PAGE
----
And given South Africa’s proximity to the rest of Africa, this also serves as potentially major boon for the sector. The continent is the fastest growing region in the world, thus South Africa must grasp the opportunity to supply the continent. As albeit from a low base, South Africa’s diversified export growth to Africa has far outstripped the growth of manufacturing export to the European Union and this can be expanded over an extended period.
So along with these challenges, there are huge opportunities, and if industry leaders can overcome these hurdles and seize the initiative in the arena of technological transformation, South Africa has the wherewithal to become the manufacturing hub on the African continent.
Yet the manufacturing sector continues to grapple with the following challenges: low productivity, compared to international competitors, especially China and Germany, High input costs, labour costs and efficiency, all rendering the South African manufacturing sector relatively uncompetitive. Plus a lack of alignment between government and the manufacturers, particularly on how best to promote growth in the industry, and address an acute shortage of skills at all levels in the industry.
However, the biggest shift that SA’s business leaders in manufacturing are contending is the move globally from traditional manufacturing practices – which were labour intensive and required low technology – to models embracing the latest technological – especially digital – advances. These recent models need skill sets, which are in short supply in domestic manufacturing.
What policy interventions does South Africa need to drive the growth of manufacturing?
South Africa’s first formal government intervention came with the Industrial Policy Action Plan (IPAP) in 2007, which used a wide range of instruments and was aimed at stimulating several key sectors via economy-wide policy interventions. Yet there remains a pressing need for continuous engagement of key stakeholders in the sector across manufacturers, labour unions, government and private sector to create a favourable investment climate the necessary for manufacturing growth.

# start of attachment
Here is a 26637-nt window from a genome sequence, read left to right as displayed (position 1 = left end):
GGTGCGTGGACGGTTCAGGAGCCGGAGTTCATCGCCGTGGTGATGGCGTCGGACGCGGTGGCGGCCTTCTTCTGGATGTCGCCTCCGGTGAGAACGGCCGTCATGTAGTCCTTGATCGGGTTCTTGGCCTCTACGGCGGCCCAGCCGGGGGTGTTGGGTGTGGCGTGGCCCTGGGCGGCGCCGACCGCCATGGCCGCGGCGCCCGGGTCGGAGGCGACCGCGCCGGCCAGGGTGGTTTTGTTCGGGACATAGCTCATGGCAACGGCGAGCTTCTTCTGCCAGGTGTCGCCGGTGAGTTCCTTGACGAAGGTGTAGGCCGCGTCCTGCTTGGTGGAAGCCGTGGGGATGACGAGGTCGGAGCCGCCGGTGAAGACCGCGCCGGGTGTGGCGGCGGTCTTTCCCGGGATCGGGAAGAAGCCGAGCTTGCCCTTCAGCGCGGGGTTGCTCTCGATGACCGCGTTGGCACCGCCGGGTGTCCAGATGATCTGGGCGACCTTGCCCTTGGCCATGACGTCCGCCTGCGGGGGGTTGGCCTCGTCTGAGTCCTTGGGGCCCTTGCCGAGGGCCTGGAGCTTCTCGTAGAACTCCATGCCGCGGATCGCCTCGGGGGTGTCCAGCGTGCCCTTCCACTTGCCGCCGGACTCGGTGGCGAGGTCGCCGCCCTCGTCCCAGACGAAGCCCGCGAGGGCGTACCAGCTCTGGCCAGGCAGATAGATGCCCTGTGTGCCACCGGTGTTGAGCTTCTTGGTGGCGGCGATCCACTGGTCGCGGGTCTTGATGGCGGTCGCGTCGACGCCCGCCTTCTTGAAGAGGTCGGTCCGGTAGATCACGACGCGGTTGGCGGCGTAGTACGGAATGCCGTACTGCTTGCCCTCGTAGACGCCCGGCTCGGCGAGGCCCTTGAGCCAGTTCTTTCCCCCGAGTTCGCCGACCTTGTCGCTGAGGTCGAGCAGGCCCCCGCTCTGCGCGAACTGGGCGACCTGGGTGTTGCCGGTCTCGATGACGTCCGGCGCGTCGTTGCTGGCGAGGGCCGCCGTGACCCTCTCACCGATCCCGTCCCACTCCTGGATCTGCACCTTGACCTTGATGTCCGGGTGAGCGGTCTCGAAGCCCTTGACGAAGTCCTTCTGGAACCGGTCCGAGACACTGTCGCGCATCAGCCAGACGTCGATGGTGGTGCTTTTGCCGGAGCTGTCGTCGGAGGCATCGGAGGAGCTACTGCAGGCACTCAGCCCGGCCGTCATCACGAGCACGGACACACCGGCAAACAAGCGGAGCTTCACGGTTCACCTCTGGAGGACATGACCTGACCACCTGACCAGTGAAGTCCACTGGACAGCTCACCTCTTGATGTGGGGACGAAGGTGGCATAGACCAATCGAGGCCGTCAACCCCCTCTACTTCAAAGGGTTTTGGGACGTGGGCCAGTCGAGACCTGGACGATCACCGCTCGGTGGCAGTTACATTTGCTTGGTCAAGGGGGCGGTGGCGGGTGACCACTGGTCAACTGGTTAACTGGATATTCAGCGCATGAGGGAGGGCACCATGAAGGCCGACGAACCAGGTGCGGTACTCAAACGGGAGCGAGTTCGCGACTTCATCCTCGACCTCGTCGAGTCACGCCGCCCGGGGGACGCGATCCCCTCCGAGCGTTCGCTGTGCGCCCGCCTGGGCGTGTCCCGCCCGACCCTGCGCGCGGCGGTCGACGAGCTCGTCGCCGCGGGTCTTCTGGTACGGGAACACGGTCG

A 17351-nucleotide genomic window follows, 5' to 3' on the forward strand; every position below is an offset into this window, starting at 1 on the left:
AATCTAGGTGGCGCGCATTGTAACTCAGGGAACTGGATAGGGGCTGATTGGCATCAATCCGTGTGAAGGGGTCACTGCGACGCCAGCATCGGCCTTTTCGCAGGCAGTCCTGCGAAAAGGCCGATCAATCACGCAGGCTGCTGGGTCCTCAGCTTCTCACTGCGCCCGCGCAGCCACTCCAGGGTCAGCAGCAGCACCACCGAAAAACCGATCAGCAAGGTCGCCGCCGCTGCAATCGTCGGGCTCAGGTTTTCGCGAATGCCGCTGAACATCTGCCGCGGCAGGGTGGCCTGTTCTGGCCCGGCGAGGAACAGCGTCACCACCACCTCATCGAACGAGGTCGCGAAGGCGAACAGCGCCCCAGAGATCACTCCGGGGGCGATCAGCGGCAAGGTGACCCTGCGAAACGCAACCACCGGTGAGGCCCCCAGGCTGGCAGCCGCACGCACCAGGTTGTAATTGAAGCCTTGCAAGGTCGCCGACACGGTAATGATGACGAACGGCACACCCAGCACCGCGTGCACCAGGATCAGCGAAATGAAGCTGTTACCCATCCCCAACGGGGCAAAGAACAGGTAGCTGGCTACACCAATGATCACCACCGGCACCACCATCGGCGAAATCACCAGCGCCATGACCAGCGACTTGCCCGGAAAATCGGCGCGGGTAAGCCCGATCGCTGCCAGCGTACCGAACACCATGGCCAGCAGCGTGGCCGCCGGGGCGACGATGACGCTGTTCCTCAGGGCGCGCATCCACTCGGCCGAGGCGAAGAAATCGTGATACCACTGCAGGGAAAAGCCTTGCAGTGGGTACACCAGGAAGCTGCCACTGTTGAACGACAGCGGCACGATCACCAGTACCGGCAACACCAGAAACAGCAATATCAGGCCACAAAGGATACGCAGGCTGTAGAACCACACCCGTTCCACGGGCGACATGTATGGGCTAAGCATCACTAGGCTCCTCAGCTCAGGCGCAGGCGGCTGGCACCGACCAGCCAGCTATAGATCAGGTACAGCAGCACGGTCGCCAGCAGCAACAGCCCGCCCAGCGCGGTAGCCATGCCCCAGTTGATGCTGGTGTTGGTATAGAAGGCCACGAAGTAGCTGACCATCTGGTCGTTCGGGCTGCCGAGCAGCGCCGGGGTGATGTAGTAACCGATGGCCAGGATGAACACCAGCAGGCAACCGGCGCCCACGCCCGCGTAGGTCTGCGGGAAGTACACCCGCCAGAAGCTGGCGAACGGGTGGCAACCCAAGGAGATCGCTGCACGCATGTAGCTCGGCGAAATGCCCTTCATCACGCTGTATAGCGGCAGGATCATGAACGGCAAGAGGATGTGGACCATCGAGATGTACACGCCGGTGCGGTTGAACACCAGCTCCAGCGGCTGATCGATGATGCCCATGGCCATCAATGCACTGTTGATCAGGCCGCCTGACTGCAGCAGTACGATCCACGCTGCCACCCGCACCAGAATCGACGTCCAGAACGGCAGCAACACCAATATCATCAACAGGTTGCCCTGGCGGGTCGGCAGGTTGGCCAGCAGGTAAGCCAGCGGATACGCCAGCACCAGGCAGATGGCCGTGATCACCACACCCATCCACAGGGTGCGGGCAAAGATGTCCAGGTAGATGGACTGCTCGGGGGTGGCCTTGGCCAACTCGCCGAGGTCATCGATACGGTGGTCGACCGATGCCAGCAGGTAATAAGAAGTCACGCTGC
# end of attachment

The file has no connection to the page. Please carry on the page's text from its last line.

Skills development programs, benchmarked to international standards, and moving unskilled labour up the value chain, a diversified export-driven manufacturing sector, and forward thinking by the government with enhanced targeted planning and implementation are also vital policy considerations. South Africa’s industrial policy needs to make sure that manufacturing today can sustain large-scale industries as was initially envisaged by the Industrial Policy Action Plan (IPAP). Whilst also creating more demand in the economy which will be another important element of this.
The future of manufacturing in South Africa will also have to compete on a global scale whilst leveraging regional opportunities. Whilst automation will also be essential for creating further capacity for effectiveness. In manufacturing economies of scale matter as South Africa lacks the market size to sustain large-scale manufacturing activity but with Africa as the next economic frontier and Pan-African infrastructure projects – those related to transport – will all be pivotal for the sector.
In sum, the government needs to take a long-term view on its goals and objectives in the manufacturing sector. As South Africa’s competitiveness is what will drive growth. Directing objectives towards a more innovation-driven sector will be crucial. A much more focused and coherent plan is needed to tackle the structural weaknesses along with a more dynamic understanding of the manufacturing sector demanded to tackle and allow for more coordinated interventions.